This webpage gathers some key resources to help you understand what a NGDP target is, and why I think central banks should be more open to adopting them. I am convinced that delivering macroeconomic stability should be the prime objective of any central bank, and that an NGDP target would be a good way to achieve this. Let’s see why…

What is an NGDP target?

You probably know that GDP stands for Gross Domestic Product. This is the conventional way of measuring economic activity, and reveals the market value of final goods. When we’re interested in whether people are getting richer or poorer, we look at real GDP, which strips out the effects of inflation. This allows us to make meaningful comparisons about the productive performance of an economy across different time periods, and the chart below shows what’s happened to GDP in the UK from 1997-2019:

Source: ONS (Gross Domestic Product: q-on-q4 growth rate CVM SA % (IHYR))

The real growth rate for the UK from 1949-2019 averaged 2.5%, but more recently it seems to be below this. While this may be a concern, in normal times it is driven by factors outside the control of central banks (such as the productivity of labour and capital).

Central banks do, however, have a large influence over the nominal growth rate, which is the cash value of economic activity (i.e. without stripping out the effects of inflation). The chart below shows annual NGDP growth from 1997-2022.

Source: ONS (Gross Domestic Product: q-on-q4 growth quarter growth: CP SA % (IHYO))

Notice a few interesting things:

  1. Prior to the global financial crisis (i.e. from 1997-2008) it was fairly stable at around 5%.
  2. It significantly contracted during the global financial crisis.
  3. From 2011-2019 it was slightly more volatile and a slightly lower rate (averaging below 4%).
  4. It was extremely volatile during the covid pandemic and recent energy shocks.

Now, here are the big claims I wish to make:

(i) The reason that economic performance was reasonably good from 1997-2008 was because NGDP growth was stable.

(ii) The subsequent and more recent poor performance was due to having left that 5% growth path.

What do central banks do?

Most central banks utilise an inflation target, where their primary objective is to deliver low and stable inflation. And this is how we typically judge whether they are doing their job. For example,

However, many economists question whether this is the best way to conduct monetary policy. Instead of trying to keep consumer prices stable and assume that other important variables will follow from that, an NGDP target aims for a stable environment for all wage and debt contracts, because labour and credit markets are more important for economic planning than a specific set of consumer prices. Indeed, NGDP is less volatile than CPI, and NGDP is more relevant for concerns about debt sustainability.

It is therefore interesting to see that even back in 2012 NGDP targets were receiving attention from important central bankers:

  • The former governor of the Bank of England, Mark Carney (see here)
  • The former chair of the Federal Reserve, Janet Yellen (this speech has been widely interpreted to incorporate attention to NGDP growth in policy decisions)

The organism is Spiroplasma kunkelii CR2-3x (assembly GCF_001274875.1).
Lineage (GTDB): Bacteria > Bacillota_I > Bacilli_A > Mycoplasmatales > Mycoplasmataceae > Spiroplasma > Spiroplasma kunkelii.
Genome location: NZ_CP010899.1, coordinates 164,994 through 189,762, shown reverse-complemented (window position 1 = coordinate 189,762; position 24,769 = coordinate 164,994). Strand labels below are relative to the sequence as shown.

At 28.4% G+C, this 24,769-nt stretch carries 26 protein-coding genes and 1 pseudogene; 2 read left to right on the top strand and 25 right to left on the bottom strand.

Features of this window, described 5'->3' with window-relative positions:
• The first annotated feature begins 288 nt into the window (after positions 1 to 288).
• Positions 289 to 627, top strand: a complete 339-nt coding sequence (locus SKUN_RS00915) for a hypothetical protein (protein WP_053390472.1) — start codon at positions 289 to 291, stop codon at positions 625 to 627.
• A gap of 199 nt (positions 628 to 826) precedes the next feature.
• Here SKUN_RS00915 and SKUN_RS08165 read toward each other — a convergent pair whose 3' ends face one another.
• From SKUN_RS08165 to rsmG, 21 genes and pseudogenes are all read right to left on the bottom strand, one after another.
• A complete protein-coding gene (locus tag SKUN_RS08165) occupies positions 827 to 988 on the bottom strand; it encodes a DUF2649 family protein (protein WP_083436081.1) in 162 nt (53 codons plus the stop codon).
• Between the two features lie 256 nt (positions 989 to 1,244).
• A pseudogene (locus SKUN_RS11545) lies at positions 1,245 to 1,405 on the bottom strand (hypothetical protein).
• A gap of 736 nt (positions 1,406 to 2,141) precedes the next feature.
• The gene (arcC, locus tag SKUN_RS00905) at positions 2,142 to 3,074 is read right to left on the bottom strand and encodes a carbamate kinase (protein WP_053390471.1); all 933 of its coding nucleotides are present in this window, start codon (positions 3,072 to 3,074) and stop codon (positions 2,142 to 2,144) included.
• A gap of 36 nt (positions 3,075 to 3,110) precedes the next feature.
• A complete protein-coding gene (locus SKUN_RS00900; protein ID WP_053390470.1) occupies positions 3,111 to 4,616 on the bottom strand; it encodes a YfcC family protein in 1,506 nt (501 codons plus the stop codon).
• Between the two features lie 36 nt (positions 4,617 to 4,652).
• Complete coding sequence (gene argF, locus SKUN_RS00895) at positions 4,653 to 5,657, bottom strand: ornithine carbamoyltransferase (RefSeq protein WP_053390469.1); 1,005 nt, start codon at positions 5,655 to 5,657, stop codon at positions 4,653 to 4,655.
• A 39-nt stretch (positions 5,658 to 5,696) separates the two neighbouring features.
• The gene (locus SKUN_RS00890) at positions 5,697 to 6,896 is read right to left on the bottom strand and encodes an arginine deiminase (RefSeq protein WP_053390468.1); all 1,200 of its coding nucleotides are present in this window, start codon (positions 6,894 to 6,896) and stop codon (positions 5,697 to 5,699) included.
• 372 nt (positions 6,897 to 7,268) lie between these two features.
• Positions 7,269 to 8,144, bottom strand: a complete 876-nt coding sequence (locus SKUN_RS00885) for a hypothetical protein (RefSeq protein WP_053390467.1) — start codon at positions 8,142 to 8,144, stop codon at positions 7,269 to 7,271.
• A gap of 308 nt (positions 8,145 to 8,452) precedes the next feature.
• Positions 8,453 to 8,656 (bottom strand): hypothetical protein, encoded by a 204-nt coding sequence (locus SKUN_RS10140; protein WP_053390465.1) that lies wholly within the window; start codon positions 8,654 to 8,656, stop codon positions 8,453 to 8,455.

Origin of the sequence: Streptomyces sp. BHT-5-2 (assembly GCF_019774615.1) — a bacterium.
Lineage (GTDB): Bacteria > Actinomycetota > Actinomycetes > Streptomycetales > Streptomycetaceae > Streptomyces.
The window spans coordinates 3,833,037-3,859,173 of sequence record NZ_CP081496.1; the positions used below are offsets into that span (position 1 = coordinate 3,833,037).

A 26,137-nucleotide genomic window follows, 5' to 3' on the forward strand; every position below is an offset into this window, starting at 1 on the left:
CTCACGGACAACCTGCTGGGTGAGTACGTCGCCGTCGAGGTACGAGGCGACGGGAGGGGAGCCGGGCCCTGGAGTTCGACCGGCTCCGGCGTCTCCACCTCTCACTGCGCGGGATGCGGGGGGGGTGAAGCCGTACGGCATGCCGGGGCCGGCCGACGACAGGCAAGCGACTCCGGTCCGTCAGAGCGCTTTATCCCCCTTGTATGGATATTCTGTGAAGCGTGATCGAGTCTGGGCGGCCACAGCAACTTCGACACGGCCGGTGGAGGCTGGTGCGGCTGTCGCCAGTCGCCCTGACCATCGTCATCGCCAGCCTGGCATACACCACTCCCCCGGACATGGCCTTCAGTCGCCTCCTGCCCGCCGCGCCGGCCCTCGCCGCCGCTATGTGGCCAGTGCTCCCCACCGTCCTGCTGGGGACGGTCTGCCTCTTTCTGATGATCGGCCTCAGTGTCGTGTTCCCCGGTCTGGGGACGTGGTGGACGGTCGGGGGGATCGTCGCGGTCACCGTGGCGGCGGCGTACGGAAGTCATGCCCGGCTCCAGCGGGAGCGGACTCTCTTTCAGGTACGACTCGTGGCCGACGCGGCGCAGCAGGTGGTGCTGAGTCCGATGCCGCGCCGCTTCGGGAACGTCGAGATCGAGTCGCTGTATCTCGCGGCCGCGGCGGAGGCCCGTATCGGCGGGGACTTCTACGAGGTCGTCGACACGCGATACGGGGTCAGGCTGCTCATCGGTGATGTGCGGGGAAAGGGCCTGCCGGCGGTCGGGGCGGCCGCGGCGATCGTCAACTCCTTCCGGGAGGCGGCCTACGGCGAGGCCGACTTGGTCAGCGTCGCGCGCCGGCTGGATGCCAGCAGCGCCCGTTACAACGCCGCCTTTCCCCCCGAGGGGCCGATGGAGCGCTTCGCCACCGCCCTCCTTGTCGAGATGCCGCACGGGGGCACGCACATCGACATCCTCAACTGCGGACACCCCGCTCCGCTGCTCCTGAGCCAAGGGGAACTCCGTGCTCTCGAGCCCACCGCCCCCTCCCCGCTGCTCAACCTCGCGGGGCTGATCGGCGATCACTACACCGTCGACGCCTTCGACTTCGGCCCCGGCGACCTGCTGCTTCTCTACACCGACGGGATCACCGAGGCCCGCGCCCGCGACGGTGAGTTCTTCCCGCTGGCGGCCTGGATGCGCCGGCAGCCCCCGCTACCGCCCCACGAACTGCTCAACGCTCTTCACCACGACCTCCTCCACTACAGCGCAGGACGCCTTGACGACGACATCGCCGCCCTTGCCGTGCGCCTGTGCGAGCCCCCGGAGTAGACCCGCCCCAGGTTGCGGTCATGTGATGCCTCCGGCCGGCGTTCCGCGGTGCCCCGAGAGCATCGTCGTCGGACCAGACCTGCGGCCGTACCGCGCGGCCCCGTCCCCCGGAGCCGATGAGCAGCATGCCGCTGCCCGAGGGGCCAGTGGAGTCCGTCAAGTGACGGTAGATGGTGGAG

Some theory

Consider the following “equation of exchange” (where each variable refers to a growth rate):


The power of this equation is that it rests on a tautology, which is that the total spending across the entire economy must be equal to total receipts. That being the case, we can break down total spending into two components: the amount of money that is available to spend (M), and people’s desire to spend the money already in circulation (V). Spending rises when more money gets created, or if people choose to spend more of what they already have. Central banks therefore stimulate the economy either by Quantitative Easing (more M) or reducing interest rates (more V). This “total spending” is sometimes referred to as aggregate demand, but notice that it is equal to the combined rate of inflation (P) and real GDP growth (Y). It is through their ability to determine the amount of aggregate demand that central banks will directly affect nominal GDP (P+Y). And since one person’s expenditure is another’s income, another term for NGDP is nominal income.

For more on using this equation as a foundation for understanding macroeconomic policy objectives and performance, see here.

Some history

Nominal income targets first became popular in the 1980s, when the prevailing focus was targeting the money supply (as pointed out in this presentation by Jeff Frankel). Some big name economists gave them attention, including in the following famous articles: (for a longer list see here)

More recently, following the global financial crisis, there has been a second wave of interest in NGDP targets, for example:

This second wave has come in the context of perceived failures of inflation targets.

We can therefore witness a steady evolution in thought: perhaps instead of being bound by a money growth rule (M), or an inflation target (P), the central bank should instead target nominal income (P+Y). This means that real productivity will determine the split between inflation and real growth – if productivity is strong then inflation will be low, but when there’s a real business cycle slow down inflation is permitted to rise. These adjustments will take place such that NGDP remains stable. This video by MoneyWeek does a nice job explaining how this balancing act is already part of the Fed’s perview:

The increased influence of NGDP…

Scott Sumner has been described by The Atlantic as “the blogger who saved the economy” due to the influence he had over the Fed’s late 2012 QE3 program. You can see a great overview of the rise of Sumner here:

A key thing that he emphasises is that it’s not just the fact the nominal income is a more important variable for macro stability than price stability, but that the expected growth path of a variable is more important than a rate. In other words, if a central bank “misses” a 2% target the question is whether it tries to get back to 2% and consider that enough, or whether they try to get back to where things would have been had the 2% growth path continued. In technical terms NGDP advocates want a level target and, as Mark Carney’s chart below shows, to not let bygones be bygones.